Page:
Right before the closing plenary of the ORFC 2022, farmers and experts discussed the need for more local abattoirs and access to butchery for farmers across the UK in the session Supporting Local Meat Supply Chains: What Next for Small Abattoirs.

It wasn’t the first time the issues were raised since the 2018 Sustainable Food Trust report, A Good Life and a Good Death, established the facts: across the UK small abattoirs are closing and that has huge implications for farm profitability and animal welfare. Without a local slaughter facility, farmers can’t sell their meat directly and they often have to transport their animals for slaughter over long distances. Such trips are extremely stressful for the animals, in particular those which have known nothing but life on a pasture, and it is stressful for the farmers who have cared for their animals, often from birth, and don’t want them to suffer.

Today, only 60 abattoirs are left in the UK – and that number is likely to decline further. So, what can be done?

With seven speakers and just an hour for what is a huge and important topic, contributions needed to be kept brief. Patrick Holden, the founder and director of the Sustainable Food Trust, is also an organic dairy farmer and knows the issue first hand. Local abattoirs should be a vital part of the Government’s agricultural transition plan and ‘the path to sustainable farming. In Holden’s opinion, a 30 mile journey to an abattoir is the maximum any animal should endure.

Horns and hides

If they had access to small, local abattoirs, more farmers would keep rare breeds, argued Tom Blunt from the Rare Breeds Survival Trust (RBST). Holstein cows may be capable of producing the highest milk yields and breeds such as Black Angus or Herefords manage to convert feed into meat in record time, but they are very intensively bred and therefore very vulnerable. We need to keep rare breeds not least because of their genetic variety. But no farmer can afford to raise animals for the fun of it. If we want to keep it, we must eat it – and for that small abattoirs are needed.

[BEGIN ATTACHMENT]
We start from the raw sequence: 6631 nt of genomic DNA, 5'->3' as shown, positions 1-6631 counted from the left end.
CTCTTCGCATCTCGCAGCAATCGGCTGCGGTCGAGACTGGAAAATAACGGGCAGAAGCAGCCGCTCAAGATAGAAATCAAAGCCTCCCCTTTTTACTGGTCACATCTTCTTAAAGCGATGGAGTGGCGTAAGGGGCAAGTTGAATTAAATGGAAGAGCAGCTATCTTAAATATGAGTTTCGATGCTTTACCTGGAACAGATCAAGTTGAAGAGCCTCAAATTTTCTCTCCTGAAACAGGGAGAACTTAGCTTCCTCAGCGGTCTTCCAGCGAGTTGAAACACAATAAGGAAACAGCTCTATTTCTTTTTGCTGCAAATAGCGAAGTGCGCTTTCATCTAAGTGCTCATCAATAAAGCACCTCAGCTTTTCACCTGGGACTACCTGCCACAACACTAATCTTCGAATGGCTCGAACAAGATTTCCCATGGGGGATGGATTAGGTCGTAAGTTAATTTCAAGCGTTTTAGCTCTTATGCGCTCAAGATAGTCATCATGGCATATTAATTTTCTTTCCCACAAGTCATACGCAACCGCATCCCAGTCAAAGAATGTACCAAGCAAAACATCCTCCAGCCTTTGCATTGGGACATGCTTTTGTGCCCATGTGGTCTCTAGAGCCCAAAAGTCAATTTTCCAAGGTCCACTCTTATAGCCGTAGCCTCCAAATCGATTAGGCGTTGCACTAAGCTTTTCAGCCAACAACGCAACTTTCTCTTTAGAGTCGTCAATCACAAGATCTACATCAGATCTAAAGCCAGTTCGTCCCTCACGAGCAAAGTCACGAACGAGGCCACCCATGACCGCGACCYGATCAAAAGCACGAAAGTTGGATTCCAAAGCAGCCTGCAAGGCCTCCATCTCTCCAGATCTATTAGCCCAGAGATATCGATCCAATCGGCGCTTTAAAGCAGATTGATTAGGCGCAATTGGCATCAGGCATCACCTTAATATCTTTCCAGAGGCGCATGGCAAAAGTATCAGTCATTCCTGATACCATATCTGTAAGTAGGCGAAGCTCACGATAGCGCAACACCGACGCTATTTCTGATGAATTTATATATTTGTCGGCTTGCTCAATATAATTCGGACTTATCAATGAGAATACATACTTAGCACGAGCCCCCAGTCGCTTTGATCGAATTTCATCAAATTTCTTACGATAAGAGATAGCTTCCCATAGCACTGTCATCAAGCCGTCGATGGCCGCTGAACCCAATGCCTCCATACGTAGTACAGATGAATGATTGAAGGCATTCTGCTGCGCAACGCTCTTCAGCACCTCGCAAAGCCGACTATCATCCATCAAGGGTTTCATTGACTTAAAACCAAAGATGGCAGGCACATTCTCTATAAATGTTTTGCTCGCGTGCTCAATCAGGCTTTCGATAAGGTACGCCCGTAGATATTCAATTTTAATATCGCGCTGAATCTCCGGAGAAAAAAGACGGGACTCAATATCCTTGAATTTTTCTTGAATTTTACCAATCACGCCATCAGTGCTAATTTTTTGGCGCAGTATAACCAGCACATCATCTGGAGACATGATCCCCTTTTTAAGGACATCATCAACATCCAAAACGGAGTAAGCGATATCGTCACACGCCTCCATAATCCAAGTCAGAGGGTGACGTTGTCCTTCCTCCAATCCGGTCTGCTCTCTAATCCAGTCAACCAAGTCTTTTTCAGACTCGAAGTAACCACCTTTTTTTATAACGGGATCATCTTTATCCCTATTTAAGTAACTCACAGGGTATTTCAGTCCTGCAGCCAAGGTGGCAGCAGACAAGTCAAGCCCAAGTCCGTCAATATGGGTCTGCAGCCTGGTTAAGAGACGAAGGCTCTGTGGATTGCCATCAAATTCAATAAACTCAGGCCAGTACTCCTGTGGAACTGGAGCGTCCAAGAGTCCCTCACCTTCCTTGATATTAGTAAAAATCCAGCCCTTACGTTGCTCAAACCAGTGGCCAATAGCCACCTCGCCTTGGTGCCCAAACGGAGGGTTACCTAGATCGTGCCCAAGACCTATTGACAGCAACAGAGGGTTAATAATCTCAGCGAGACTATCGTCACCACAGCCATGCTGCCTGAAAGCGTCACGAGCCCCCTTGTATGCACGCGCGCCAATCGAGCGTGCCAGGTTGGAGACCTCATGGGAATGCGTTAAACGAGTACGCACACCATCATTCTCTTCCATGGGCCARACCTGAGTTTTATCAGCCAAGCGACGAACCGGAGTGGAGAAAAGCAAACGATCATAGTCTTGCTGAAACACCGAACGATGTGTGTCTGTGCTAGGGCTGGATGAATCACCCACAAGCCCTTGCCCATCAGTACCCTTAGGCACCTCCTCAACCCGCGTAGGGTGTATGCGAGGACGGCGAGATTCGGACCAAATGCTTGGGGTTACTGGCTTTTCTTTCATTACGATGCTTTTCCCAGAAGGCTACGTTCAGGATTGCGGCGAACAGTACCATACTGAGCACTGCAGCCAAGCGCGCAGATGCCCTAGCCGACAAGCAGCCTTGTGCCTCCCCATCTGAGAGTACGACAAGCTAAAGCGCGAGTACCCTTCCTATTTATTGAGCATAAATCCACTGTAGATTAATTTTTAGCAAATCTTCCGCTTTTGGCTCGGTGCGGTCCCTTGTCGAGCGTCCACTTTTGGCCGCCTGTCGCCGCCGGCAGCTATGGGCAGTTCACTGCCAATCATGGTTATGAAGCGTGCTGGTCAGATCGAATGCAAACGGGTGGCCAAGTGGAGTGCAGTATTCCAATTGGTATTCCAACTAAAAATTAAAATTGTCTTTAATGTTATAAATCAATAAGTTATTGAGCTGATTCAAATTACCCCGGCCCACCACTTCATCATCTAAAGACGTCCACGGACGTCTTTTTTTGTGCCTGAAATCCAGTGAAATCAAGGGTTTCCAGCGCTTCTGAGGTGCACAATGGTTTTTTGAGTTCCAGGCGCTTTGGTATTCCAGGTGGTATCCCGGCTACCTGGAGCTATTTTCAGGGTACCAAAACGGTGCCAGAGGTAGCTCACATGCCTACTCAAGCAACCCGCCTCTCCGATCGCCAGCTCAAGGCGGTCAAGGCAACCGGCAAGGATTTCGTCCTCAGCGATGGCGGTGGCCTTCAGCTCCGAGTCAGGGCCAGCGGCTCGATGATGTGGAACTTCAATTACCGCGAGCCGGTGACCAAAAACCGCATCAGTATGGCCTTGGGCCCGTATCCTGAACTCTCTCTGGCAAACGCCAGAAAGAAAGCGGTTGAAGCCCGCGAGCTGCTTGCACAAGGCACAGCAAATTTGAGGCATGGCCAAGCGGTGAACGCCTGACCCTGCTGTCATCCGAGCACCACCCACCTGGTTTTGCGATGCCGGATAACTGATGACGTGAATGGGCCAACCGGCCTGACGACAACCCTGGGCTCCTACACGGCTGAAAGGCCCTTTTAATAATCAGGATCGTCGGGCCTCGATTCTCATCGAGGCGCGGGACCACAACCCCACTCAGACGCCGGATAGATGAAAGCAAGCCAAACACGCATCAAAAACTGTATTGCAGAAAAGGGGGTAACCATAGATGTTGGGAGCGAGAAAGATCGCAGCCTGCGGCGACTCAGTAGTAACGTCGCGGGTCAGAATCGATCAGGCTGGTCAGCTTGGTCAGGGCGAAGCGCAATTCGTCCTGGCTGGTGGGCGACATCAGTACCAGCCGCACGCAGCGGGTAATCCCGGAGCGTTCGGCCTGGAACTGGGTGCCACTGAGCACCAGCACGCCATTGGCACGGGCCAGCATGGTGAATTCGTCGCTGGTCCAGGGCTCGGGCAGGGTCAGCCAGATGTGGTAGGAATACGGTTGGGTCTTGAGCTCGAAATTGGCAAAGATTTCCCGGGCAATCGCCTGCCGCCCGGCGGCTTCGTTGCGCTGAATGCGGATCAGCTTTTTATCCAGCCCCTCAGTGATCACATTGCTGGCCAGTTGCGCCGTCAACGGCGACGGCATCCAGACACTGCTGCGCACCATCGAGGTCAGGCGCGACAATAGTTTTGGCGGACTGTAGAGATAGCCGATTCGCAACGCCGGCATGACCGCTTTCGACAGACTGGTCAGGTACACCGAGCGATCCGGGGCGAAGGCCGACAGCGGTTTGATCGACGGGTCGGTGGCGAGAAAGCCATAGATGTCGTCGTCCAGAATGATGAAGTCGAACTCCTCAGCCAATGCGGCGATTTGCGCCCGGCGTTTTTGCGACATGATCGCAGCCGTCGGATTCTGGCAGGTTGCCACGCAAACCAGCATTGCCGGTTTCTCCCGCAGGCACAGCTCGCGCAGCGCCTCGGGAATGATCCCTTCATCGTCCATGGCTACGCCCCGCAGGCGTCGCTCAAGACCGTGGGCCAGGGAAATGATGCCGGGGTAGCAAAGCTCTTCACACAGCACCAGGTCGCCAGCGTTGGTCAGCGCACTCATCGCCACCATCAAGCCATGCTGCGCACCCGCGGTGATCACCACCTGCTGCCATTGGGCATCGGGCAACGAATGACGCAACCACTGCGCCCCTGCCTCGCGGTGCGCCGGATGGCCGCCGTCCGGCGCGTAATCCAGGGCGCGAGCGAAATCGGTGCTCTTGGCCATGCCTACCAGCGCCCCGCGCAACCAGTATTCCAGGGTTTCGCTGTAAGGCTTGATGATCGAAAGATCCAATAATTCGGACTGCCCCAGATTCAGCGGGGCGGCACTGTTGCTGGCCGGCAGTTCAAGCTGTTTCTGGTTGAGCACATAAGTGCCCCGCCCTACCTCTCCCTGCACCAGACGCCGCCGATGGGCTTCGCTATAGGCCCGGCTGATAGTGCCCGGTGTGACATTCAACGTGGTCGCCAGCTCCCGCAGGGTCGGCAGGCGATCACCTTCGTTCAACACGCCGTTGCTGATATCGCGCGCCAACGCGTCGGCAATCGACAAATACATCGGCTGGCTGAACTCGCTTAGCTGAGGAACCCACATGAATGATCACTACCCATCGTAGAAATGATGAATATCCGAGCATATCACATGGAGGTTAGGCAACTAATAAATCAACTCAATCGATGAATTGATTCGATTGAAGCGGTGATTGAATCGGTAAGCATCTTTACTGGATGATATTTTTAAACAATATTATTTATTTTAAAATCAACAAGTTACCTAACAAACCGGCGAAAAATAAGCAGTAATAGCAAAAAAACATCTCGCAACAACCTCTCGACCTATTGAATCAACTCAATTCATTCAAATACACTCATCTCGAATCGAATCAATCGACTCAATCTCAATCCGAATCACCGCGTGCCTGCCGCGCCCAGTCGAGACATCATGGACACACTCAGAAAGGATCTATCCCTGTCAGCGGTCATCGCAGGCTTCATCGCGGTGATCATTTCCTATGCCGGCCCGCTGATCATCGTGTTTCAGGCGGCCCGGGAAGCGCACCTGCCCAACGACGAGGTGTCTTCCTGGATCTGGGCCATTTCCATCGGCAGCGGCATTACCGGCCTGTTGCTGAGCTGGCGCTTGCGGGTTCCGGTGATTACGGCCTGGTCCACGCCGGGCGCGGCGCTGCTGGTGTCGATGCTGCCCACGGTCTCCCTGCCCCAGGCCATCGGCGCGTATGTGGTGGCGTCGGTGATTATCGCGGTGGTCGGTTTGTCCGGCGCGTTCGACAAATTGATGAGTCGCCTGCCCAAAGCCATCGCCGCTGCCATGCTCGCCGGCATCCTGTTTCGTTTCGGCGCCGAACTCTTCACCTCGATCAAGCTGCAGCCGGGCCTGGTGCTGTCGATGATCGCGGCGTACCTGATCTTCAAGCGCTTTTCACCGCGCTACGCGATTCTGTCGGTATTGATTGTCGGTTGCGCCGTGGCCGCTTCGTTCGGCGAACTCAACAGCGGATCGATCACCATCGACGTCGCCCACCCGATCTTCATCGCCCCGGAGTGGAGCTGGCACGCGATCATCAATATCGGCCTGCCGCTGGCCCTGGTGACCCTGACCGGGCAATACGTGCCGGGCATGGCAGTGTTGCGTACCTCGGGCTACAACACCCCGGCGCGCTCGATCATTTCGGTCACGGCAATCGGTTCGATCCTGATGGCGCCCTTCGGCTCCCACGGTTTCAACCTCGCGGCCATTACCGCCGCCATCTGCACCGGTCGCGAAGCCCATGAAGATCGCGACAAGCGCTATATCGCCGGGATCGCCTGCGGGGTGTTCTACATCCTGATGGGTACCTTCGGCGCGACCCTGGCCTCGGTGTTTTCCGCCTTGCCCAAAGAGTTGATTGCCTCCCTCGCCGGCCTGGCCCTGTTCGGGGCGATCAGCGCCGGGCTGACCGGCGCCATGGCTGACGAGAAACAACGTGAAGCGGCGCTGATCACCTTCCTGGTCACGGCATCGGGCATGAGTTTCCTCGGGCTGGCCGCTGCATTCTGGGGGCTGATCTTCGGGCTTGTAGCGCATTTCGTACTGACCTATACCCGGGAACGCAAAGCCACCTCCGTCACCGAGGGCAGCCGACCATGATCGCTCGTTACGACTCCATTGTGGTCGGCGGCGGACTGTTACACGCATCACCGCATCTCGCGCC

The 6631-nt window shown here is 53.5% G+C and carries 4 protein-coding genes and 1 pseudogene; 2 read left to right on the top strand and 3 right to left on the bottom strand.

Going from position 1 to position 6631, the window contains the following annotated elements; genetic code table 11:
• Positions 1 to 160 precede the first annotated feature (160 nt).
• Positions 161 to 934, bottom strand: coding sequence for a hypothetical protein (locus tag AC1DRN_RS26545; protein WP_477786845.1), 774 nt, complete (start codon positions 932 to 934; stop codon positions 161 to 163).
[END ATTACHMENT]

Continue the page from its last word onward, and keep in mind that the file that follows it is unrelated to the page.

Why small? John Mettrick, a master butcher, jumped in to lead the discussion. Large abattoirs depend on high throughput, he said, small abattoirs add value. That’s why large abattoirs are highly specialised; they accept only one species of animal and only in larger numbers. Small abattoirs will process cattle, pigs, sheep and goats, but are forced to deal with the disproportionately large amount of paperwork that becomes necessary when farmers deliver a small number or even one individual animal for slaughter, he said. Tom Blunt mentioned another issue: farmers who keep rare breeds need to make use of the whole animal, including the ‘fifth quarter’. Horns and hide of rare breeds have value and only small abattoirs will offer a bespoke service. He quotes a recent survey in which 42% of respondents said that the ‘lack of a suitable abattoir’ was one of the main barriers to keeping rare breeds or expanding their business.

Telling the story of animals, their lives and their deaths

Rare breed farmers often market outside of the standard supply chains, they create and find their own markets and that’s what more and more consumers are looking for. At the beginning of the pandemic people started to care more where their food comes from and it’s developed into a real trend, said Blunt.